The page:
When Rob Ford was running for mayor, and just prior to our first win in Ontario Superior Court, we wrote to him requesting a meeting. He refused, saying that associating with people like us could be damaging to his character. He was in the middle of an election campaign and didn't seem to know who we are. We hope he will meet with us in the near future.
I'm hopeful that it will open the door for a more rational approach to prostitution. I see yesterday's ruling, as the Court of Appeal for Ontario telling the federal government, that it's time to catch up to what the federally appointed Frasier Committee recommended in 1985. I don't think the feds should waste time with yet another appeal, but it is their prerogative, and the taxpayers money, so that is the avenue they will take.
Yes. There are many provisions in the Canadian Criminal Code that can be used. For example, we only challenged one of the ten subsections of the procuring law. The rest still stands. We did not, and will not, challenge any of human trafficking laws or the youth prostitution laws. We stand firmly against human trafficking and underage prostitution. In the future, we will be able to call the appropriate authorities when see another sex worker being exploited. As it stands under the old law, people would be afraid of being busted for sex work. This is another reason why the governments shouldn't fight our court wins, and work with sex workers.
Drug abuse is a problem that spans almost every occupation. I do think Canada needs to revisit its approch to addiction. We don't like to see people in this occupation against their free will either. I don't think brothels will help them though, as I don't see them being able to hold down the job. My heart goes out to the men and women working the streets. It's very dangerous.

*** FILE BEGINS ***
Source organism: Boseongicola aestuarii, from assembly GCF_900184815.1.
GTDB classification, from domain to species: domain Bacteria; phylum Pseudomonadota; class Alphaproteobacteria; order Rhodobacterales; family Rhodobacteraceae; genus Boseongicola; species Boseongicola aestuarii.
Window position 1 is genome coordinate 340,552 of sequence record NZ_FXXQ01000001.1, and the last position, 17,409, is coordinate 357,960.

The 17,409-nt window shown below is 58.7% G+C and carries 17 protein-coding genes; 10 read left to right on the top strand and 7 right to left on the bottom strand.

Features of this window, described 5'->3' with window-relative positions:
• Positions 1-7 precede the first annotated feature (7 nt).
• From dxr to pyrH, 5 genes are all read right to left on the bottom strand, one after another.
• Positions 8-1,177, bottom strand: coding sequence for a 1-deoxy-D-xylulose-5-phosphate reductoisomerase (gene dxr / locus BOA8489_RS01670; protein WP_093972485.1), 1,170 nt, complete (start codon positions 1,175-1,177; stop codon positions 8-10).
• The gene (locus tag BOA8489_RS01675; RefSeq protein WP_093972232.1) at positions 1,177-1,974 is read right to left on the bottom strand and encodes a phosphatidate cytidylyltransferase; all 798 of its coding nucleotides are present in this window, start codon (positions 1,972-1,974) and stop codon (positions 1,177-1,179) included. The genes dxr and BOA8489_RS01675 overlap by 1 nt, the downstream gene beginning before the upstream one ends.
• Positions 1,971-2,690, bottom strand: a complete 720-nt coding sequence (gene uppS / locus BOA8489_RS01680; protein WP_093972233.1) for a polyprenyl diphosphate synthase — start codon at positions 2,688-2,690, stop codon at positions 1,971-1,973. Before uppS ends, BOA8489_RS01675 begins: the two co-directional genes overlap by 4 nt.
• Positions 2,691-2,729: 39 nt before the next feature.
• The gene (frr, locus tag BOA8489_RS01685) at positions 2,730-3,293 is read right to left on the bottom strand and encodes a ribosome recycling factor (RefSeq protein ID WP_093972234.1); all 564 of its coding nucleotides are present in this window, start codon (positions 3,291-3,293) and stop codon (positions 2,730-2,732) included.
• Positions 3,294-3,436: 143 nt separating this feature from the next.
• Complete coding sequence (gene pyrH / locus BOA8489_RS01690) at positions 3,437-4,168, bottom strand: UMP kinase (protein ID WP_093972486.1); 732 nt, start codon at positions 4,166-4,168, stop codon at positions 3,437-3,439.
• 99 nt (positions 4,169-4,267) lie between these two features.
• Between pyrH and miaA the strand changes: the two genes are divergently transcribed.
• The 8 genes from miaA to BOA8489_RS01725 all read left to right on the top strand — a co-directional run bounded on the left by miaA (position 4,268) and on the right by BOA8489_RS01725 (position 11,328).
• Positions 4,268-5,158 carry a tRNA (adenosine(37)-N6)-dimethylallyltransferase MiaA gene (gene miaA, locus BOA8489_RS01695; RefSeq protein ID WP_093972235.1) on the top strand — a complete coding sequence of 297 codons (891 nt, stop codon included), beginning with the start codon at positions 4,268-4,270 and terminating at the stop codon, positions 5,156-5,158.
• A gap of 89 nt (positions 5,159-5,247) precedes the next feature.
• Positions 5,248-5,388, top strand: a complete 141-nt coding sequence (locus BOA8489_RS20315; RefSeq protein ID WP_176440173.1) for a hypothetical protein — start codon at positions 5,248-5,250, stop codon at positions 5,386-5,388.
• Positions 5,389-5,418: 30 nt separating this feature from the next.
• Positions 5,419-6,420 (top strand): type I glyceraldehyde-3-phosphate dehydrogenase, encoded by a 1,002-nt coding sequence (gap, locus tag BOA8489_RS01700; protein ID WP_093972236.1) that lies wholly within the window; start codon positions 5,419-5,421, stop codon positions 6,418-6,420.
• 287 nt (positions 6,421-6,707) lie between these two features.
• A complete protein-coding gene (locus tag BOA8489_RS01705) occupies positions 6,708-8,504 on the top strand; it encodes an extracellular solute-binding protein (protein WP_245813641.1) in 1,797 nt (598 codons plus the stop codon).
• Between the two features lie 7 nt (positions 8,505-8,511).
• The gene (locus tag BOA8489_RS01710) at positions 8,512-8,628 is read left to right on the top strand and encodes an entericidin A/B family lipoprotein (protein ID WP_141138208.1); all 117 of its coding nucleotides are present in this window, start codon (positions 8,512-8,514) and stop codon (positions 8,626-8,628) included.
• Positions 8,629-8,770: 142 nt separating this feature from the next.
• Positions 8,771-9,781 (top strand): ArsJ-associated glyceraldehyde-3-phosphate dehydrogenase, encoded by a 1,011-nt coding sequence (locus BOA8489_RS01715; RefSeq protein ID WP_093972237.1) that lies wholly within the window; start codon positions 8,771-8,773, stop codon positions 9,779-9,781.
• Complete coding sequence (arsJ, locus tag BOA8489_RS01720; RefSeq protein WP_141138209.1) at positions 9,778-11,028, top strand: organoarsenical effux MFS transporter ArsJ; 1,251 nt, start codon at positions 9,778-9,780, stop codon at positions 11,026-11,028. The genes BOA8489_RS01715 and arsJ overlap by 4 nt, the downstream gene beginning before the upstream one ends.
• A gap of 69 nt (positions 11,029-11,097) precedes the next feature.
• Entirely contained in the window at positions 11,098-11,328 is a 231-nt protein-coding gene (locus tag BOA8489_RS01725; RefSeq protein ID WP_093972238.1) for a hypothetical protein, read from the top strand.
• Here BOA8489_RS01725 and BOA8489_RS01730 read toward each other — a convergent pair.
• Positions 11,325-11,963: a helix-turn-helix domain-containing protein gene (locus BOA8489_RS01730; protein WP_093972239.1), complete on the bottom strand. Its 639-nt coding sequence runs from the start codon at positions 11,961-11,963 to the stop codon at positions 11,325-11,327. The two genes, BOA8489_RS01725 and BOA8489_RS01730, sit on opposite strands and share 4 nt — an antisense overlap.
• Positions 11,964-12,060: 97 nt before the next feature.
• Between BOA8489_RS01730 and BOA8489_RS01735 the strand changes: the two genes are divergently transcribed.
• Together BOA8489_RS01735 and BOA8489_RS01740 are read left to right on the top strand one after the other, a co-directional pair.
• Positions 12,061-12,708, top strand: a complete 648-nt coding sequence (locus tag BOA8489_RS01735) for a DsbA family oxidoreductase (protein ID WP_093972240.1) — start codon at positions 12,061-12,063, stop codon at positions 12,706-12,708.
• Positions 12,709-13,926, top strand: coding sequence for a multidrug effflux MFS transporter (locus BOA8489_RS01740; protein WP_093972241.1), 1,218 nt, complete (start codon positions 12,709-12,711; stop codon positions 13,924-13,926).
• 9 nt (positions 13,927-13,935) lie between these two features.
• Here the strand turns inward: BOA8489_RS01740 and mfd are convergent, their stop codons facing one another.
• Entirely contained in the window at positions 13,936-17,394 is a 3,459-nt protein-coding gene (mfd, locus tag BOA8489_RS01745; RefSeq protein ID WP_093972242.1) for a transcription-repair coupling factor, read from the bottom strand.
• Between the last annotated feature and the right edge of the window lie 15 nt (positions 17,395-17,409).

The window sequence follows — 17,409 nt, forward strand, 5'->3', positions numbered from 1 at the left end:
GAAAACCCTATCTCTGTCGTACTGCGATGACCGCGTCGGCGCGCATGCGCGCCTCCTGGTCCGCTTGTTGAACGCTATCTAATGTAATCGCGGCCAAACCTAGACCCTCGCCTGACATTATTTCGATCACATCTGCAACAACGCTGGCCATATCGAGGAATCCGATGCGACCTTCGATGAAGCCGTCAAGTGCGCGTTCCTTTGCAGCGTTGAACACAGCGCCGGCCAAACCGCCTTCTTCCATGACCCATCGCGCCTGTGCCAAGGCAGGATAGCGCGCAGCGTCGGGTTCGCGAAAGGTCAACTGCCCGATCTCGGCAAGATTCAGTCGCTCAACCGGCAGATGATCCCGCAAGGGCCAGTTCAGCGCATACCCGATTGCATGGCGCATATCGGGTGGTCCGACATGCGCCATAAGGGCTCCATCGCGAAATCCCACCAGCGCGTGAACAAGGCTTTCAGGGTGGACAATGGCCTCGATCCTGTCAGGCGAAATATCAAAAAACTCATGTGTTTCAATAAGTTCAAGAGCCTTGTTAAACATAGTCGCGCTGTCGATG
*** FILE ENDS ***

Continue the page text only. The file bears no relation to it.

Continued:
Agreed! As I mentioned, for the past two years, sex worker groups have been discussing and writing plans municipalities can adopt. We would like brothels to be small in scale and not forced into ghettoes or 'red light' districts. Segregation has never worked. Sydney, Australia decriminalized in the late 1980's. There are about 100 brothels in various commercially zoned areas. A study published Basil Donovan of the University of New South Wales, March 23, 2012, found that Sydney has the "world's healthiest sex industry" and the majority of sex workers are "well adjusted and comfortable with their occupation". It's not a utopia though, and the study states there are "ragged edges" and room for improvement. I briefly worked in a brothel there and it was great.
Yes. In fact we already are required to pay taxes, and many of us do. We now have an occpation code with the CRA. We can, and do claim expenses, and pay into CPP. Many sex workers are unaware that they can pay taxes. We receive new inquires on how to go about it every year. I imagine more will pay now. In defence of those who didn't, why pay people to throw you in jail. Responsibilities should come with rights.
There has been. For those working in a bar or any other venue, who wish to unionize, they should be able to do so. But the entire industry shouldn't have to. Sex workers are not in favour of a 'one size fits all' approch around unionization.
The best way to get rid of organized crime, is to decriminalize sex work. Shine a light on the industry. If we are forced to work on the run, and under the gun, these guys prosper. Legitimize our occupation, let us work with city officials etc... One example is: Cities should ensure licensing fees be reasonably priced. If they are not, we won't be able to afford a license, but organized crime sure will.
Thanks everyone for reading today, and you posed some great questions. Thanks, Valerie, for joining us.
It's been a pleasure. Thank you everyone.